Friday, November 1, 2019

A final walk-through before closing is an important component of the home purchase experience

By Kevin Ronan

Buying a home is like going on a journey, you must stay focused throughout the entire trip.    From the completion of the mortgage application, to visiting properties, making an offer and finally getting the home inspection - it all could take weeks or even months.

An extremely important final step before the closing is the final property walk-through. For some buyers, this critical task may not seem that important, but if a buyer knows what he should be looking for, a thorough walk-through can alert a buyer of expensive issues that may have been missed during the home inspection or of contractual repairs that were not performed correctly.

When you are doing the final walk through, make sure the property is in the condition you agreed to in the Purchase and Sales Agreement.  Let’s understand that a final walk-through is not a home inspection. The goal of the final walk-through is to ensure the home is in the same condition as when you last viewed the property and equally as important to check that all repairs agreed upon with the seller were performed.

Who should attend the final walk-through? Generally, the buyer and the buyer’s agent will attend without the seller and seller agent. This allows the buyer the freedom to inspect the property at their leisure without the seller or the seller’s agent.  In cases of new construction, the contractor or builder may request to be present, as a new building walk-through will be looking for both defects in the construction as well as any cosmetic issues. Most buyers expect a new home to be pristine - however in many instances this is not the case and the final walk-through is extremely valuable.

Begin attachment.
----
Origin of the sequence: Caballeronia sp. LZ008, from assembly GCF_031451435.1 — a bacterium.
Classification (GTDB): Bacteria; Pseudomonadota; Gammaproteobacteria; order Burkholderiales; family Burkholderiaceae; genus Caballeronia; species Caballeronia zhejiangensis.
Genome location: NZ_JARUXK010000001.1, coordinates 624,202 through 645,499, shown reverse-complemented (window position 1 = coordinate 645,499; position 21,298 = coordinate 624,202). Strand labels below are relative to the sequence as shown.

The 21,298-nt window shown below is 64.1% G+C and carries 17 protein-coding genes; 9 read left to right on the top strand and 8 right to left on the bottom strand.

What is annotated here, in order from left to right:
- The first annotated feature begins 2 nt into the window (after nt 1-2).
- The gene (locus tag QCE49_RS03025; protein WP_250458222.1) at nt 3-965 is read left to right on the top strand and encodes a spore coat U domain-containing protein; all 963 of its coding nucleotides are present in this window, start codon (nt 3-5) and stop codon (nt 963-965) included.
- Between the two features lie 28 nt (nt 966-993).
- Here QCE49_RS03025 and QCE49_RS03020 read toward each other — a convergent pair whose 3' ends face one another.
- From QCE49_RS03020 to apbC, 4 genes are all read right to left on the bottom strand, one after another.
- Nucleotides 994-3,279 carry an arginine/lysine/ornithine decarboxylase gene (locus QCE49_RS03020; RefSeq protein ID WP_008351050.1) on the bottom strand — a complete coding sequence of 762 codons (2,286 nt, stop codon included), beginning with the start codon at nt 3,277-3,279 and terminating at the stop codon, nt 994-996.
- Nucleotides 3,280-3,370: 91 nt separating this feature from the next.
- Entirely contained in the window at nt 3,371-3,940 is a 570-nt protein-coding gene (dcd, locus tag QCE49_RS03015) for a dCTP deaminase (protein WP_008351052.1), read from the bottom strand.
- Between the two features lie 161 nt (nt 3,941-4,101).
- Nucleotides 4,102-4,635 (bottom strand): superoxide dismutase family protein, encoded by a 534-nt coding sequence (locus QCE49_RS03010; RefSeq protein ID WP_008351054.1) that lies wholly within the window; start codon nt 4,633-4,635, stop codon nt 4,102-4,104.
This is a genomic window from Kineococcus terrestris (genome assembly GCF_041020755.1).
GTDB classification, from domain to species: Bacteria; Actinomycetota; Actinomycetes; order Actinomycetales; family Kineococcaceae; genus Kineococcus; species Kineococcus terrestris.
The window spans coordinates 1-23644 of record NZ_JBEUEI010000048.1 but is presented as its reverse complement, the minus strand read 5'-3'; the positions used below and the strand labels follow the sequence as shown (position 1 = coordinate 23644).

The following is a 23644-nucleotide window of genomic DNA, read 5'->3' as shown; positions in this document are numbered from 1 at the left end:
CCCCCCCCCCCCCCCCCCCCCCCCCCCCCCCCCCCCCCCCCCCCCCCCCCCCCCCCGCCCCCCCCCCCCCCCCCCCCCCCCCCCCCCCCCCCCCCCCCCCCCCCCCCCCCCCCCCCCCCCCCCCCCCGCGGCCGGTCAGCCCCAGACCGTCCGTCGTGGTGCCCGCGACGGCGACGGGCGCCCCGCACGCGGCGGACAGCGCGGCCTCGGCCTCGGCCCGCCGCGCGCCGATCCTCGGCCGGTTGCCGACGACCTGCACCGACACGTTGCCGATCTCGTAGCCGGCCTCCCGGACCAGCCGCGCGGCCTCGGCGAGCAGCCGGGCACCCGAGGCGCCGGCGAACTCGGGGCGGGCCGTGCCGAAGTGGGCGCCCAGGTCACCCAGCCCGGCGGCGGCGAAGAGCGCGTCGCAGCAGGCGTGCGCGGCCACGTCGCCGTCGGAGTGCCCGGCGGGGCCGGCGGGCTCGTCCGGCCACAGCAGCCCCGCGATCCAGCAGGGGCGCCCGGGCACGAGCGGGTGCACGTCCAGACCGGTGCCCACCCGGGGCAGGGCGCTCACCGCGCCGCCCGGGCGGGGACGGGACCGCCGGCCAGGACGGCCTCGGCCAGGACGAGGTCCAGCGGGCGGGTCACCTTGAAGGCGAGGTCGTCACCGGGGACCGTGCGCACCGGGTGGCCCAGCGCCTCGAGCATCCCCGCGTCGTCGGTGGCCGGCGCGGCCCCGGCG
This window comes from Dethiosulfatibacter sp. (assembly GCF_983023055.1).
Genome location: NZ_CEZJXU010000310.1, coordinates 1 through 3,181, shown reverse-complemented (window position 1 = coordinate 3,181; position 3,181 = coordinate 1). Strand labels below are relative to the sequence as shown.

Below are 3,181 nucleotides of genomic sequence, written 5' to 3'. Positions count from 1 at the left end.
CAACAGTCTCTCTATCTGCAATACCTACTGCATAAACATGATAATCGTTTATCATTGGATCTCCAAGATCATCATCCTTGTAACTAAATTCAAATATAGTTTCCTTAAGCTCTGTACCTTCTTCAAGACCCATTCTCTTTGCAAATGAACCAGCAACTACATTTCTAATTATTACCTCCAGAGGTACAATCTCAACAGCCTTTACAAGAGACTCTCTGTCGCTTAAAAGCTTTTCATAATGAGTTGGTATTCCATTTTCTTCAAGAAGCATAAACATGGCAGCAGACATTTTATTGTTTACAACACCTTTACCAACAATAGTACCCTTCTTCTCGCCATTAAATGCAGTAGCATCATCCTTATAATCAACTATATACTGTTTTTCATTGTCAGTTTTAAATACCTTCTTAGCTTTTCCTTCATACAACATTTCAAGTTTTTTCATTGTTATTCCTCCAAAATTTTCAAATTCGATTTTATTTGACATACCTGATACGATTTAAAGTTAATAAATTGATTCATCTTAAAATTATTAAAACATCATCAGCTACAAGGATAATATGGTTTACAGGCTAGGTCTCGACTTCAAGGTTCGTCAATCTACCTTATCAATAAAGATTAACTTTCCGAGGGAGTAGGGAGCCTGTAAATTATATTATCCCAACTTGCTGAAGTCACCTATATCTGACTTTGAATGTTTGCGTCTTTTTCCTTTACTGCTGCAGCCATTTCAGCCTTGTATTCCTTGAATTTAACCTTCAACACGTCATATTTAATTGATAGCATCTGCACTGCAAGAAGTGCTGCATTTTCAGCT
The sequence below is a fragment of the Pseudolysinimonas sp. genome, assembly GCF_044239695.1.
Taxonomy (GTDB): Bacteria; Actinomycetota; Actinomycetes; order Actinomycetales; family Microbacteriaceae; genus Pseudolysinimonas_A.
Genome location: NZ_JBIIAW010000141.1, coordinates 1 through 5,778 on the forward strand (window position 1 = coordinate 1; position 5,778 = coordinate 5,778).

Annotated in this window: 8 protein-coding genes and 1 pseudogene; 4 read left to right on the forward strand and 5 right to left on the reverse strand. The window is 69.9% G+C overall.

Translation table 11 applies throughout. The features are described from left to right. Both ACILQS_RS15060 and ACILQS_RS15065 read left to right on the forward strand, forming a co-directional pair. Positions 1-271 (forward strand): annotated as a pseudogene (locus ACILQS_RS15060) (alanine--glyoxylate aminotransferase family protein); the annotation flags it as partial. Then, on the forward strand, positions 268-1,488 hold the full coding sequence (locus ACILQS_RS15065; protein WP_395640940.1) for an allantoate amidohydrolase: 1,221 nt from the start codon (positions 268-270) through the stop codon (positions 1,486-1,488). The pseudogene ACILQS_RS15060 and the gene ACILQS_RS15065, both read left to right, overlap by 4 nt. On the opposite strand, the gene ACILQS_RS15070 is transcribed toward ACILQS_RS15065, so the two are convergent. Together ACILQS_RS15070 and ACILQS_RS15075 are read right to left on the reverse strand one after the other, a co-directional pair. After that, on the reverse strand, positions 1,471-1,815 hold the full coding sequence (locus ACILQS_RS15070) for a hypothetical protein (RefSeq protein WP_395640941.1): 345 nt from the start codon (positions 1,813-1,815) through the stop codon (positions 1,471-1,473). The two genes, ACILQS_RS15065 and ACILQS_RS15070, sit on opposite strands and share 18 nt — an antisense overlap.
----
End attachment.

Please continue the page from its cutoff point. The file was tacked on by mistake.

In most cases the final walk-through is scheduled the same day as the closing or within 24 hours prior to the closing date. I suggest you work with your real estate agent to establish a time with the seller’s agent as to when you can access the property and when the property will be vacant during your visit.
So, the final walk-through day has arrived. Depending on the size of the house, the walk-through can take between 30 to 60 minutes. Don’t forget about inspecting the exterior including the detached garage, sheds or pool area. Remember, this is your last opportunity to give your new home a final once over before it’s yours. Take your time!

To be certain your new home is move in ready, make yourself a checklist of things you want to review during the inspection, such as the property disclosure, inspection report and any repair amendments you and the seller agreed on and receipts of work performed.

Last week, Maine residents experienced a nasty nor’easter causing significant property damage throughout the state. When mother nature does not cooperate with your plans to close, I strongly suggest you consider rescheduling or repeating the walk-through. A walk-through will help you determine if any damage was caused by the storm and give the buyer the recourse to have the seller make the repairs before you close. The most common damage we are looking for includes water intrusion, fallen trees and related structural damage. Your mortgage lender may require the damage be remedied before the loan is approved.

If you are considering purchasing a home in the future, make the final walk-through inspection an important component of the home purchase experience. Take the time to protect yourself and your new home.

This article was brought to you by Kevin Ronan, an associate broker affiliated with Alliance Realty, located at 290 Bridgton Road in Westbrook. If you have any questions or need any assistance with your real estate needs please contact him at, or 207-838-4855. 

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